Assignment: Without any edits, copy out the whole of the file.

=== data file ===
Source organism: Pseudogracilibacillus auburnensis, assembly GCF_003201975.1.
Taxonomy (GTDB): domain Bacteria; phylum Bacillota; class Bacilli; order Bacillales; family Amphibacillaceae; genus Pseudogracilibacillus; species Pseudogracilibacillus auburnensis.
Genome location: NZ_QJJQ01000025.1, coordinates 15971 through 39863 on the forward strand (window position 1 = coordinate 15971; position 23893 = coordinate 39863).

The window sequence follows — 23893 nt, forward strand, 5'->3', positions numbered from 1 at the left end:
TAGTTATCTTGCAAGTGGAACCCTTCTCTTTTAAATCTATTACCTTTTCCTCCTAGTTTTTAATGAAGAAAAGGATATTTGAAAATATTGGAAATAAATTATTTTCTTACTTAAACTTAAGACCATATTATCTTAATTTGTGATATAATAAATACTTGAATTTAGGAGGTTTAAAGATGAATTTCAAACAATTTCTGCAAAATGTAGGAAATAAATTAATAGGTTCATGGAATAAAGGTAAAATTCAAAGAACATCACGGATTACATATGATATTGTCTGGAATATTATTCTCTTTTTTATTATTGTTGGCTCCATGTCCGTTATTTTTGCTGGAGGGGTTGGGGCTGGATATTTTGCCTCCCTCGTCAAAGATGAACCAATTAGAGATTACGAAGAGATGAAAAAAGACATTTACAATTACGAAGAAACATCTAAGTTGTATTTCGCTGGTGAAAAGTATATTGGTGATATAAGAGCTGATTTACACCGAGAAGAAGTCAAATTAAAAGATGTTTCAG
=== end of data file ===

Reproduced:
Source organism: Pseudogracilibacillus auburnensis, assembly GCF_003201975.1.
Taxonomy (GTDB): domain Bacteria; phylum Bacillota; class Bacilli; order Bacillales; family Amphibacillaceae; genus Pseudogracilibacillus; species Pseudogracilibacillus auburnensis.
Genome location: NZ_QJJQ01000025.1, coordinates 15971 through 39863 on the forward strand (window position 1 = coordinate 15971; position 23893 = coordinate 39863).

The window sequence follows — 23893 nt, forward strand, 5'->3', positions numbered from 1 at the left end:
TAGTTATCTTGCAAGTGGAACCCTTCTCTTTTAAATCTATTACCTTTTCCTCCTAGTTTTTAATGAAGAAAAGGATATTTGAAAATATTGGAAATAAATTATTTTCTTACTTAAACTTAAGACCATATTATCTTAATTTGTGATATAATAAATACTTGAATTTAGGAGGTTTAAAGATGAATTTCAAACAATTTCTGCAAAATGTAGGAAATAAATTAATAGGTTCATGGAATAAAGGTAAAATTCAAAGAACATCACGGATTACATATGATATTGTCTGGAATATTATTCTCTTTTTTATTATTGTTGGCTCCATGTCCGTTATTTTTGCTGGAGGGGTTGGGGCTGGATATTTTGCCTCCCTCGTCAAAGATGAACCAATTAGAGATTACGAAGAGATGAAAAAAGACATTTACAATTACGAAGAAACATCTAAGTTGTATTTCGCTGGTGAAAAGTATATTGGTGATATAAGAGCTGATTTACACCGAGAAGAAGTCAAATTAAAAGATGTTTCAG